Monday, April 26, 2010
Arctic Chill, by Arnaldur Indridason
Here we are at book five of six featuring Inspector Erlendur Sveinsson, and I couldn't stand the suspense of waiting for #6 in the Reykjavik Murder Mystery series (Hypothermia) to come out in the US so I bought it from the UK. But then I wonder how long I'm going to have to wait for the next one. Oh well. This series is worth it completely.
As usual, Indridason delivers another good story here...not just a good mystery, but his insights into Iceland as a place and into its problems add to the entire series as a whole.
Just a brief synopsis first: During a very cold Icelandic winter, a young boy, the son of a Thai immigrant and her Icelandic husband, is found dead in front of his apartment building, with his body stuck to its own pool of blood. To make matters worse, it seems that his older brother is missing. As Erlendur and his team (Sigurdur Oli & Elinborg) start to work on the case, several theories present themselves -- was it a crime based on racism? Or was it the work of a pedophile known to be back in the area? Or, even worse, did the missing brother have anything to do with the young boy's death? While all of this is going on, Erlendur is also battling with the case of a woman who disappeared -- and both cases are bringing back his memories of his lost brother.
As anyone who reads Scandinavian crime fiction knows, these authors incorporate their own commentary (via plotline) about current social issues & problems in their respective countries. One of the themes prevalent in this novel is that of the problems of immigration in Iceland, which Indridason handles very skillfully. It's not just a question of how native Icelanders feel about immigration, but he also reveals the problems faced by immigrants who go there - for example lack of language skills that hinder their ability to fully become members of Icelandic society, and the fact that families bring older children into the country who tend to have problems fitting in with the rest of their peer groups because they feel out of place. Indridason shows the feelings on both sides of the issue, treating the subject with a great deal of fairness toward each.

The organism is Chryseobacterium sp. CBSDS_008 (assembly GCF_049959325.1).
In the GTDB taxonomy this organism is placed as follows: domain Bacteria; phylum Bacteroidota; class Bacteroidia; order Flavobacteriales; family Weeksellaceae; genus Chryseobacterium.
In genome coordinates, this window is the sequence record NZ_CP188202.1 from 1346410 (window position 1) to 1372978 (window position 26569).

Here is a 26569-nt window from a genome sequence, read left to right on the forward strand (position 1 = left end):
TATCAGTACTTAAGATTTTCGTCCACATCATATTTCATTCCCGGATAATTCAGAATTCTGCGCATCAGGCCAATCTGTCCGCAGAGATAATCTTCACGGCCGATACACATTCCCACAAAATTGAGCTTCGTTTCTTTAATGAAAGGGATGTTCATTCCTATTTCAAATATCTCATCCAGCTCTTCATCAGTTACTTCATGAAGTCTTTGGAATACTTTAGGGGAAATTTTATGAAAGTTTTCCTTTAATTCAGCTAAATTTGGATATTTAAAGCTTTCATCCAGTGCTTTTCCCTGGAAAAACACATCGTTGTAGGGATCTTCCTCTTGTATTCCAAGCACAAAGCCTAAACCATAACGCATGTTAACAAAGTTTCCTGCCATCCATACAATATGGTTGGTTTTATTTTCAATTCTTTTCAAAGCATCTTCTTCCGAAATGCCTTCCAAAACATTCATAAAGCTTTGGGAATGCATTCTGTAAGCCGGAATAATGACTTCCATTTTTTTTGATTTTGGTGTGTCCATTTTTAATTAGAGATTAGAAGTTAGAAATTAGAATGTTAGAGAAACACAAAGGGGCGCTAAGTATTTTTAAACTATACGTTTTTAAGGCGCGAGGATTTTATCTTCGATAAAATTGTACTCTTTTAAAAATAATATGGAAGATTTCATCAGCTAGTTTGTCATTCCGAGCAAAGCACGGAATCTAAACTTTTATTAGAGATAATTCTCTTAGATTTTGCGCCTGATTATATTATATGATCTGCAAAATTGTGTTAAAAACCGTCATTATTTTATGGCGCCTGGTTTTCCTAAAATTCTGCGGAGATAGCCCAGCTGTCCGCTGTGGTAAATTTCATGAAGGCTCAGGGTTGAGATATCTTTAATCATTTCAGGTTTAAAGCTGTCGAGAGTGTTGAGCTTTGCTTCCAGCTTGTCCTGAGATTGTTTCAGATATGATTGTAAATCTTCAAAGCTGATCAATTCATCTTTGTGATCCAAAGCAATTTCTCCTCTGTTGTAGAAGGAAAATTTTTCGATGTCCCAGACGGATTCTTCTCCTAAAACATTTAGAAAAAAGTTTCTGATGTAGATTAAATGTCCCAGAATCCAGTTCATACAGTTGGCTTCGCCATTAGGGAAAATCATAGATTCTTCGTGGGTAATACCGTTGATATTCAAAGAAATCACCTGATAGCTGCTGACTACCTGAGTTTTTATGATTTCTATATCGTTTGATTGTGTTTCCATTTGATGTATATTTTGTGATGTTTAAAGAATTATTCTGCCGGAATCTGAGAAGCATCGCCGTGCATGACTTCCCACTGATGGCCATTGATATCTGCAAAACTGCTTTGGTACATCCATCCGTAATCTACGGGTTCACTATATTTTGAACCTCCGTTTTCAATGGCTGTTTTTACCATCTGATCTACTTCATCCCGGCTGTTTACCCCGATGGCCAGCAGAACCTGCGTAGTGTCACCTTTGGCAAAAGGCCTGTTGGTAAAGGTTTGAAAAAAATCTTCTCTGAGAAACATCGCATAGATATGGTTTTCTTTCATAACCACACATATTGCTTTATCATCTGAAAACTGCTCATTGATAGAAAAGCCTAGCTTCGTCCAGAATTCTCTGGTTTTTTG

As always, Indridason's writing, his sense of place, his character development and his ability to create well-constructed plots are all in top form here. However, while I understand that Erlendur's missing brother is one of those dark parts of his life that make him tick and make him who he is, and explains why he's fascinated with missing persons cases, and that this case of the two brothers reminds him of his own sad past, I feel I must point out that regular readers of this series already know all of this. Is the author maybe throwing this in for people who haven't yet read these books?
Overall, another good one by Indridason, whose entire Erlendur series is highly intelligent, making him one of those authors whose works I just can't wait to get my hands on. My advice: read them in order because these characters are not static and unchanging, but rather they are dynamic and becoming more human with every installment. Recommended to people who like Scandinavian crime fiction as well as mystery readers who want intelligence in their crime.